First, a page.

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(Slate)   Notes scribbled on the back of an envelope are a charming and tactile throwback to a simpler age--unless they're the macabre, horrific doodles pouring from the tortured mind of H.P. Lovecraft   (slate.com) divider line 81
    More: Scary, H.P. Lovecraft, Mountains of Madness, novellas, John D. Rockefeller  
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7376 clicks; posted to Entertainment » on 30 Aug 2013 at 12:15 PM (33 weeks ago)   |  Favorite    |   share:  Share on Twitter share via Email Share on Facebook   more»



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2013-08-30 12:18:12 PM
Did he include notes of his creative work being merged with the YA teen romance novel?  That right there is the sign of insanity.
 
2013-08-30 12:22:52 PM
I took one look and said, "Ia!"
 
2013-08-30 12:25:47 PM
Is that a space vagina?
 
2013-08-30 12:25:54 PM
That's the sort of thing you see a guy on the train writing and move to a different car.
 
2013-08-30 12:26:24 PM
On second thought, Lovecraft probably doesn't know what a vagina looks like.
 
2013-08-30 12:29:29 PM
Drawings are strangely vagina-like.

Beyond the Mons Pubis of Madness
 
2013-08-30 12:30:49 PM

Arkanaut: Is that a space vagina?


Damnation farkers are *fast*.

shakestinyfist.jpg
 
2013-08-30 12:34:50 PM
I have to give Lovecraft props for coming up with some kind of alien being that looks completely non-Earthlike.  Every other creature, with some kind of body structure (not blobs) is generally some bipedal/quadrapedal beast with a head and possibly a tail.  These things are truly alien, and in the story it even goes into details of how the creatures themselves evolved over the millions of years they existed on the planet before they died out.

/story is a tough read at first, way too much attention to detail, specifically geological details
 
2013-08-30 12:41:05 PM
Does anyone remember some kind of syndicated "from the mind of HP Lovecraft" show that used to air after the late saturday night movie, in my neck of the woods, on an independent channel?  it was a blonde chick wearing a black teddy, trying to escape some unseen force inher house.  it used to show up every other week and, newsflash, a hot blonde in a sexy lace outfit had my attention.  it wasn't a movie per se, it was like a 20 or 30 minute thing to fill time.

i kinda recall the bumpers being "now back to ___, from the mind of HP lovecraft".  weird.  haven't thought about that in year.s
 
2013-08-30 12:41:05 PM

Spindle: I have to give Lovecraft props for coming up with some kind of alien being that looks completely non-Earthlike.  Every other creature, with some kind of body structure (not blobs) is generally some bipedal/quadrapedal beast with a head and possibly a tail.  These things are truly alien, and in the story it even goes into details of how the creatures themselves evolved over the millions of years they existed on the planet before they died out.


His monsters are based on deep sea animals he would find washed up on the beach. Even the drawing in the link looks like a comb jelly mixed with a squid and a couple different things.
 
2013-08-30 12:44:59 PM

rickythepenguin: Does anyone remember some kind of syndicated "from the mind of HP Lovecraft" show that used to air after the late saturday night movie, in my neck of the woods, on an independent channel?  it was a blonde chick wearing a black teddy, trying to escape some unseen force inher house.  it used to show up every other week and, newsflash, a hot blonde in a sexy lace outfit had my attention.  it wasn't a movie per se, it was like a 20 or 30 minute thing to fill time.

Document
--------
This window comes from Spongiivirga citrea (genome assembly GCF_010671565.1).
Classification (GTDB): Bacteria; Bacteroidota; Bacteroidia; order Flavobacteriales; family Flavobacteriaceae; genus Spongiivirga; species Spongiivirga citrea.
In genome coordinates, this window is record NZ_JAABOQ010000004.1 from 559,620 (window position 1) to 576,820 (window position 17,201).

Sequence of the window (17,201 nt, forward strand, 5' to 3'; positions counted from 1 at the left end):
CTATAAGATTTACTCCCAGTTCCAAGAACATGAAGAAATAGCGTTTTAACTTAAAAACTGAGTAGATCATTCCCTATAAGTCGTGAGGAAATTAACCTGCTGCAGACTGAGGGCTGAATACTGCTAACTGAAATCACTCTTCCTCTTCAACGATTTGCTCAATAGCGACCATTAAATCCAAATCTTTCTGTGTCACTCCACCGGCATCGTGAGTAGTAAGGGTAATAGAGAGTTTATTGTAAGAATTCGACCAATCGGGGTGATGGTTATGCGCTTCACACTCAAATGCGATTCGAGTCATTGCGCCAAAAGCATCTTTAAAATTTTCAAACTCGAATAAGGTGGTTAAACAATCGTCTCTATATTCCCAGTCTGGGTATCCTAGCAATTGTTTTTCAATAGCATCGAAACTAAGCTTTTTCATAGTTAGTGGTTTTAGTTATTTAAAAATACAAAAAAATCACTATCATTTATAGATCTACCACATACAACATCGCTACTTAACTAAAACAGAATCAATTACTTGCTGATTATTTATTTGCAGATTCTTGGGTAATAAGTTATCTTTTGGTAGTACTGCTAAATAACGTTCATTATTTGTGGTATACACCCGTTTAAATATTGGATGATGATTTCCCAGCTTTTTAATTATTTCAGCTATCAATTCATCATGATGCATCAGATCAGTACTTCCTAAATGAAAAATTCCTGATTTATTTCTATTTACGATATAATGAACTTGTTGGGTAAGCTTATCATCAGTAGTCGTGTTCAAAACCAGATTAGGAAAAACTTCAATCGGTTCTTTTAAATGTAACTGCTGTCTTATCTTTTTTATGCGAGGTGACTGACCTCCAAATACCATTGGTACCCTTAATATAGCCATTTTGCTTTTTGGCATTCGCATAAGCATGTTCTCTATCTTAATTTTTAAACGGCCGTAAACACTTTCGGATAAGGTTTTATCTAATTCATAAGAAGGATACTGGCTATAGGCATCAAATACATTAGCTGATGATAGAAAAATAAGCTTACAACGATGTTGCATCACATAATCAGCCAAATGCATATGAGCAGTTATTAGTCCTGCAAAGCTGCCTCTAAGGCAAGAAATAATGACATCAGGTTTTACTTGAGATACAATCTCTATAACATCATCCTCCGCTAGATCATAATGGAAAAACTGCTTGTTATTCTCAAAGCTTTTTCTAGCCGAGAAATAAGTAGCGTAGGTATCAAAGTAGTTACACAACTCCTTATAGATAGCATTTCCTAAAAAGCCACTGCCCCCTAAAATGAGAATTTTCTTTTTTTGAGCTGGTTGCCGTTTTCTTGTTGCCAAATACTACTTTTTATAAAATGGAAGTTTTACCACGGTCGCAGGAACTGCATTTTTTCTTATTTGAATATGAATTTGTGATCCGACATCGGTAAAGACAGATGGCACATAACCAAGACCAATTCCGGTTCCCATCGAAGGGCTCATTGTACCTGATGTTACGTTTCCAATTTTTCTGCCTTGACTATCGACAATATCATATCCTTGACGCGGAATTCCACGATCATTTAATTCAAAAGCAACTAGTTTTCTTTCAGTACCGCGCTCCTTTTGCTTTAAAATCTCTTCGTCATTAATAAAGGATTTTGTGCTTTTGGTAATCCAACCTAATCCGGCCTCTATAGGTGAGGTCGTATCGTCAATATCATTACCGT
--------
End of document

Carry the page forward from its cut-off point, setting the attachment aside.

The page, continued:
i kinda recall the bumpers being "now back to ___, from the mind of HP lovecraft".  weird.  haven't thought about that in year.s


I cannot recall the name, but it was run on late night WGN from time to time if that helps anyone here identify

Treygreen13: That's the sort of thing you see a guy on the train writing and move to a different car.


I remember riding the Metro into DT Chicago for a cleaning job I once had. There was always this homeless guy who would be scribbling crazy shiat in a notebook and literally everyone would avoid him. I never did, I always loved to engage the guy because it was like watching a Lovecraft novel come to life. My coworker even teased me relentless about but the way I figure it is....what if the guy is right?

Better to be well informed first right?
 
2013-08-30 12:47:10 PM
i1136.photobucket.com
 
2013-08-30 12:50:06 PM

Spindle: /story is a tough read at first, way too much attention to detail, specifically geological details


Personally I like the details.  Lovecraft (for me at least) is similar to Tolkien, in that repeated readings often lead to new revelations.

The Dream Quest of Unknown Kadath is a good example....kinda tedious the first reading, but upon subsequent readings it gets much easier, and many details one may miss on the first read emerge.

One of my all time favorites is The Temple, about a U-Boat commander telling the story of their very "Lovecraftian" fate.  I first read it in the 7th grade, and it's stuck with me over many decades.
 
2013-08-30 12:53:06 PM
Who?
 
2013-08-30 12:55:06 PM
Tortured?

More like effete, archaic and slightly racist.

/huge fan of Cthulhu Mythos
//willing to accept the unpleasant personal history and mindset of its creator
///Now Mary Shelley, there's a tortured creator of long-popular horror characters for you!
 
2013-08-30 12:58:27 PM

SithLord: Did he include notes of his creative work being merged with the YA teen romance novel?  That right there is the sign of insanity.


I have it on good authority that  Awoken by Serra Elinsen is going to be amazing. I have some friends who have already pre-ordered the book, and I'm considering getting it myself.
 
2013-08-30 12:59:36 PM
a resurgence in lovecraft thanks to the internet is somewhat baffling but I always enjoyed his writing.

he's a good writer, for a racist anglophile and technophobe
 
2013-08-30 01:07:20 PM

rickythepenguin: Does anyone remember some kind of syndicated "from the mind of HP Lovecraft" show that used to air after the late saturday night movie, in my neck of the woods, on an independent channel? it was a blonde chick wearing a black teddy, trying to escape some unseen force inher house. it used to show up every other week and, newsflash, a hot blonde in a sexy lace outfit had my attention. it wasn't a movie per se, it was like a 20 or 30 minute thing to fill time.